GRO, also referred to as MGSA for melanoma growth-stimulatory activity, stimulates keratinocyte proliferation and migration, and angiogenesis in cutaneous wound healing . Members of the GRO family, GRO, GRO and GRO, exhibit some functional redundancy. A decrease in total GRO levels was observed in tris-C60 treated cells by the cytokine antibody array assay, but not GRO. We further evaluated GRO and GRO levels using the ELISA construction kit. No changes in GRO were noted with either of the functionalized fullerenes (data not shown). However, GRO was suppressed by tris-C60 treatment (Figure 6(b)). CD-C60 and hexa-C60 did not significantly affect GRO secretion.
RANTES, or Regulated on Activation Normal T Cell Expressed and Secreted also called CCL5, is one of the chemokines produced by epidermal keratinocytes that might play an important role in the pathogenesis of cutaneous inflammatory disorders [25, 26]. It is predominantly chemotactic for T cells and is involved in the recruitment of T lymphocytes, eosinophils, basophils, and leukocytes to inflammatory sites . Here again secretion of RANTES was significantly downregulated by tris-C60 but was unaltered in CD-C60 and hexa-C60 treated cells suggesting that CD-C60 and hexa-C60 do not induce an inflammatory response (Figure 6(c)). However, tris-C60 appears to decrease the basal levels of RANTES secretion in HEK cells suggesting a downregulation of normal inflammatory responses and potentially an immunosuppressive function.
3.7. Fullerene Derivatives Did Not Affect MCP-1 Release in HEK Cells
Monocyte chemoattractant protein-I (MCP-1) is a chemoattractant for monocytes, macrophages, and basophils, but not neutrophils . MCP-1 has been implicated in regulating the expression of adhesion molecules and of some cytokines . It is an important mediator in allergic inflammation . The role of MCP-1 in both inflammatory diseases and normal tissue homeostasis is not clear. MCP-1 stimulates both chemotaxis of monocytes and several cellular events associated with chemotaxis, including Ca++ flux and expression of integrins [31–33]. As shown in Figure 7, functionalized fullerenes did not alter MCP-1 levels even after 24 hours treatment.
The results of the cellular endpoint studies indicate that tris-C60 can significantly reduce basal cell death and proliferation. Since apoptosis plays a critical role in maintaining cellular homeostasis, perturbation of this physiological response may potentially impact cell population dynamics and consequently organ-level responses . A tris-C60 induced cell resting state may potentially explain the overall unaltered or reduction of inflammatory cytokine release such as, IL-6, IL-8, GRO, TNF-, RANTES, and MCP1. Our results demonstrate that CD-C60, hexa-C60, and tris-C60 treatments elicit differential cytokine responses in HEK cells suggestive of a proinflammatory response by CD-C60 (enhances IL-6 and IL-8 levels) and an antiinflammatory response by tris-C60 (decreases all the inflammatory cytokines analyzed), while hexa-C60 did not induce any significant changes in cytokine levels except a reduction in IL-8. Collectively, the antiapoptotic and antiproliferative function, the decrease of key inflammatory and growth promoting cytokines combined with the increase in senescent-inducing IL-1 levels supports a prosenescent role for tris-C60. Keratinocytes constitute about 95% of the epidermis and play a pivotal role in the response of the dermal tissue to environmental insults. Functional dysregulation of these cells or even partial abolition of this population could have significant ramifications in the response of the skin tissue to injuries and microbial infections.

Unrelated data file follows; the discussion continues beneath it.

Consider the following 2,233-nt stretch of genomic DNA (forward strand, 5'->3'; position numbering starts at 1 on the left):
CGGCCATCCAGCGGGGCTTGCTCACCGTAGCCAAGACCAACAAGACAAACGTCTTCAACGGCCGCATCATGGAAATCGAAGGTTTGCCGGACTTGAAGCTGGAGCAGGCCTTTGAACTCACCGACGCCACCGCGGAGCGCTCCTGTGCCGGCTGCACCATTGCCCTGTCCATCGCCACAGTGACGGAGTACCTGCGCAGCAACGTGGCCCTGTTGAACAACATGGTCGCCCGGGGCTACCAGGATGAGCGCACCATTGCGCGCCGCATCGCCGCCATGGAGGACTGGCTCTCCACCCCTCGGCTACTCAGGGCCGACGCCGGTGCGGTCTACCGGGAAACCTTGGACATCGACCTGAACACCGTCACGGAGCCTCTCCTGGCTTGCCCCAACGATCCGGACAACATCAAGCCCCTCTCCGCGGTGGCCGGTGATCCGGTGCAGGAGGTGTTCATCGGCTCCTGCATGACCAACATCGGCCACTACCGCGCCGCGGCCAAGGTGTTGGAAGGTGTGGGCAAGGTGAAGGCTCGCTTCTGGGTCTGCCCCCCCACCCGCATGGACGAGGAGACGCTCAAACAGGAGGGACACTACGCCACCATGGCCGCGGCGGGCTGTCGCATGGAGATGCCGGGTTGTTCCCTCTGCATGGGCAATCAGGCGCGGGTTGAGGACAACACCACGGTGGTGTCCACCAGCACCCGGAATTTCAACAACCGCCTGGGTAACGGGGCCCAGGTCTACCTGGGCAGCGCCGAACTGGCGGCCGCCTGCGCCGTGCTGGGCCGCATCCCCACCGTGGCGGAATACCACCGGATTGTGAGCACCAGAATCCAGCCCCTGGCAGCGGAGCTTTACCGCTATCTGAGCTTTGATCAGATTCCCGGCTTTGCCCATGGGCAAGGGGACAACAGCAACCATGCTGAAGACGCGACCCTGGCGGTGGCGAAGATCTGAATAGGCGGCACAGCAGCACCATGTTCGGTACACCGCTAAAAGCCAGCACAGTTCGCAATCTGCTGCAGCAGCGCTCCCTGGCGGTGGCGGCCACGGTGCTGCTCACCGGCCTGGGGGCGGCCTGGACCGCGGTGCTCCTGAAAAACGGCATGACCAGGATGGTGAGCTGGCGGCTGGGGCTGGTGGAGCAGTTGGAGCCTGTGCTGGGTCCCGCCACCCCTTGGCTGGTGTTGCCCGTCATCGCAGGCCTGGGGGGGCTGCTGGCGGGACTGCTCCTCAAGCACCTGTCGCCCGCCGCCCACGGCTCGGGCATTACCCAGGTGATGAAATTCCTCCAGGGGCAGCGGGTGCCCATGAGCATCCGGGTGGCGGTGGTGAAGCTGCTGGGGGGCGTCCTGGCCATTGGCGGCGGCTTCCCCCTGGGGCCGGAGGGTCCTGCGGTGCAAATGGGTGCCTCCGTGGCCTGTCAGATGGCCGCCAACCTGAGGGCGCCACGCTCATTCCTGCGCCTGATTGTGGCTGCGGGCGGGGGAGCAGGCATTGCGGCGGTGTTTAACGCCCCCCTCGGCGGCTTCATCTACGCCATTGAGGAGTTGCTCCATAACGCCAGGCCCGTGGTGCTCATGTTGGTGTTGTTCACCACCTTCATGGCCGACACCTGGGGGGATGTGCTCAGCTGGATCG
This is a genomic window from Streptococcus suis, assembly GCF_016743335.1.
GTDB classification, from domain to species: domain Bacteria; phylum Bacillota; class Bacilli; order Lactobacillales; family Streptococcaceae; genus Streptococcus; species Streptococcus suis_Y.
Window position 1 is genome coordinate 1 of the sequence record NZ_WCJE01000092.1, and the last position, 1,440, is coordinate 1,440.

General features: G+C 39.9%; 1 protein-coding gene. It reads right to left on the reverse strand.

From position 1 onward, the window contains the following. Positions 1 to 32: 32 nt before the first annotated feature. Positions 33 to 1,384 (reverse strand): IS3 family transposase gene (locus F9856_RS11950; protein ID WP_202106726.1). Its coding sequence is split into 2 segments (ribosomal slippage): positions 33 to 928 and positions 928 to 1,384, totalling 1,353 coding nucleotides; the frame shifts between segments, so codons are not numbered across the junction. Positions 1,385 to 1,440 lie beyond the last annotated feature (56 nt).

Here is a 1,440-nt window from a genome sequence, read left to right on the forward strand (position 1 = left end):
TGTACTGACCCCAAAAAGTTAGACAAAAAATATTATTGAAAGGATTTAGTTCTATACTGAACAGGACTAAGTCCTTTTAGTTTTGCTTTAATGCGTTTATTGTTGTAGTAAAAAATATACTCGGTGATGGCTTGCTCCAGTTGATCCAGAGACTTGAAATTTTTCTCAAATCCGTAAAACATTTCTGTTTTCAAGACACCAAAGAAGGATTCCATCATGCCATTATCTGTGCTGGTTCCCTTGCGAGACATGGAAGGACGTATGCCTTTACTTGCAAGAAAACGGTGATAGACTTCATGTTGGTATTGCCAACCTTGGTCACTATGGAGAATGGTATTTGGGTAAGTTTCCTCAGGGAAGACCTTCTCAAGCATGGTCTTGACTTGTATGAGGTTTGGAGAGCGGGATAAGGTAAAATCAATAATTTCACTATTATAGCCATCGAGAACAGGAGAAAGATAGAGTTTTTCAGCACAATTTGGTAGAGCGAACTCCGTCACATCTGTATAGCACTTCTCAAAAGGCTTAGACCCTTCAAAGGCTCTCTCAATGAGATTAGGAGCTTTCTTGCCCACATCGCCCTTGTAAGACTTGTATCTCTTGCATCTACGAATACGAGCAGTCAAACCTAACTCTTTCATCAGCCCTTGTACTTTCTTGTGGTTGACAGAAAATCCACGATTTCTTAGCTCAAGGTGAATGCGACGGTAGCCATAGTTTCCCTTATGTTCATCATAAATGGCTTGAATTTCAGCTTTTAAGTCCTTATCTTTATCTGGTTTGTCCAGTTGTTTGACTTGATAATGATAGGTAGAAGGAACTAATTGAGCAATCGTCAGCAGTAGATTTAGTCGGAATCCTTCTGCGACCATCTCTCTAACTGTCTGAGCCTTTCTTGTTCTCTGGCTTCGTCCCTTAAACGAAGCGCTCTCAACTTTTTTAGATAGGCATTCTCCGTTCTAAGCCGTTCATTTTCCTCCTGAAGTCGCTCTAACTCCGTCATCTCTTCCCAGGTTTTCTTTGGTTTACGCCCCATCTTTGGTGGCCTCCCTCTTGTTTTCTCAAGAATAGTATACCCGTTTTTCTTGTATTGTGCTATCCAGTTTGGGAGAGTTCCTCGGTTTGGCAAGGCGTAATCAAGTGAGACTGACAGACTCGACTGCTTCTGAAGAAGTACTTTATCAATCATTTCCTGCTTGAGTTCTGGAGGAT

In summary, tris-C60 elicited different cellular responses when compared to either CD-C60 or hexa-C60. In contrast, CD-C60 and hexa-C60 induced relatively similar cellular responses. The observed difference in the biological responses of HEK cells to the three fullerenes could be tentatively attributed to the aggregation size of these particles.
This work was supported by Los Alamos National Laboratory, LDRD-DR program. This work was performed, in part, at the Center for Integrated Nanotechnologies, a U.S. Department of Energy, Office of Basic Energy Sciences user facility, Los Alamos National Laboratory (Contract DE-AC52-06NA25396), and Sandia National Laboratory (Contract DE-AC04-94AL85000). The authors thank Gabriel A. Montaño and Jennifer Martinez for their assistance with the physical characterization of the fullerenes.
Schematic structures of fullerene and its derivatives. (A) γ-cyclodextrin (left) and γ-cyclodextrin caged C60 complex. (B) Fullerene hexa-carboxylic acid derivative (Hexa-C60 fullerene, R=-COOH). (C) Fullerene tris-carboxylic acid derivative (Tris-C60 fullerene, R=-COOH).
- S. Bosi, T. Da Ros, G. Spalluto, and M. Prato, “Fullerene derivatives: an attractive tool for biological applications,” European Journal of Medicinal Chemistry, vol. 38, no. 11-12, pp. 913–923, 2003.
- T. Da Ros, G. Spalluto, and M. Prato, “Biological applications of fullerene derivatives: a brief overview,” Croatica Chemica Acta, vol. 74, no. 4, pp. 743–755, 2001.
- S. H. Friedman, P. S. Ganapathi, Y. Rubin, and G. L. Kenyon, “Optimizing the binding of fullerene inhibitors of the HIV-1 protease through predicted increases in hydrophobic desolvation,” Journal of Medicinal Chemistry, vol. 41, no. 13, pp. 2424–2429, 1998.